In honor of the offseason program ending today for the veterans, and taking a huge step in that direction for the rookies, we decided to check in with offensive coordinator Darrell Bevell and defensive coordinator Dan Quinn to get their informed-plus opinions on which players had outstanding springs.
Bevell opted for two new players, who bring elements an already good offense didn’t have – Percy Harvin, who was acquired in a March trade with the Vikings; and Luke Willson, who was selected in the fifth round of April’s NFL Draft.
Harvin is a receiver, but also a runner, and that versatility – not to mention the productivity he provided the past four seasons in Minnesota – will complement the contributions of All-Pro running back Marshawn Lynch, Pro Bowl quarterback Russell Wilson and wide-outs Sidney Rice, Golden Tate and Doug Baldwin. Willson is a 6-foot-5, 252-pound tight end who has more speed than anyone that size should. That speed allows him to exploit matchups with linebacker and strong safeties, and his arrival also softens the loss of incumbent backup Anthony McCoy, who tore an Achilles tendon in the first OTA session.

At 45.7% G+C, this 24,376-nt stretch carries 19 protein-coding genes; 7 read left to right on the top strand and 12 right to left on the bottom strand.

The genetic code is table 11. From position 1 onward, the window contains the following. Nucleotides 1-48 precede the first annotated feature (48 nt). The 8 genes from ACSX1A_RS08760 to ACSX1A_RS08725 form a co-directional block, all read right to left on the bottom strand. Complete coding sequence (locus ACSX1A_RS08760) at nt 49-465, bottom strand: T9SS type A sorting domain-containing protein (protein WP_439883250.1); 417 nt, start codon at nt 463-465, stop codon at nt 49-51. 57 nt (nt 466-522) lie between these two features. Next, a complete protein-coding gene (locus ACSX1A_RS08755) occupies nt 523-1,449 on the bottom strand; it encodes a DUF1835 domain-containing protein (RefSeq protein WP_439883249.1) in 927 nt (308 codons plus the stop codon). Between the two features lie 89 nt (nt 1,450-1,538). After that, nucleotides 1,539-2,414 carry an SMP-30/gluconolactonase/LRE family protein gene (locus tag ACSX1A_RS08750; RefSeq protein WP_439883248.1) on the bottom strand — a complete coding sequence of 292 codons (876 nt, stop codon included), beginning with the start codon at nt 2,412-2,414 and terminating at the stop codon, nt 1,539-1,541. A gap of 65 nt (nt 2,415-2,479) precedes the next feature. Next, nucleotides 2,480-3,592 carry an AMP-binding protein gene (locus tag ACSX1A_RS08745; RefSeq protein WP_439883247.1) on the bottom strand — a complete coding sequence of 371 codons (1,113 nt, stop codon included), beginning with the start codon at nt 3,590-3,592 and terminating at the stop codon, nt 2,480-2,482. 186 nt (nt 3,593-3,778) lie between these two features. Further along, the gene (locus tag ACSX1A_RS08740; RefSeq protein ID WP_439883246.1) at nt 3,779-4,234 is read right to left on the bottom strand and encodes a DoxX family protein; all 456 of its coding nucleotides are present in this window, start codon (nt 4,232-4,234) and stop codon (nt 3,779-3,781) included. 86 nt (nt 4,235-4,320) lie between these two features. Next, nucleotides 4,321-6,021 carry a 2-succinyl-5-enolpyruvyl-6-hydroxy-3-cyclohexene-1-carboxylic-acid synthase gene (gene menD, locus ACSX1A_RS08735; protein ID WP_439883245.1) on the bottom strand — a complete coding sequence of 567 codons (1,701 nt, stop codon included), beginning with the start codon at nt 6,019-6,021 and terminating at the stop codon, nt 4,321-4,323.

“With the other guys, we know what you have,” Bevell said. “And they’ve all done a great job. But Luke and Percy are new and it’s been good to see how their talents are going to blend in.”
Harvin missed some time because of injuries, but as Bevell put it, “You could see what he brings whenever he was on the field.”
Quinn, in his first year as the D-coordinator, went with a proven commodity – All-Pro free safety Earl Thomas; and a couple of young linebackers – Bobby Wagner and K.J. Wright.
“With Earl, it’s the focus he has and his mindset,” Quinn said. “He has completely captured what we’re trying to do. It just leaps out at you and I’ve been totally impressed.”
Right on cue, Thomas forced and recovered a fumble during the scrimmage-like session that ended today’s final minicamp practice.
“Bobby has put the work in,” Quinn said of Wagner, the middle linebacker who led the team in tackles as a rookie last season. “He’s doing the things when no one is watching – studying video, putting in the extra work in the weight room and the meeting room.”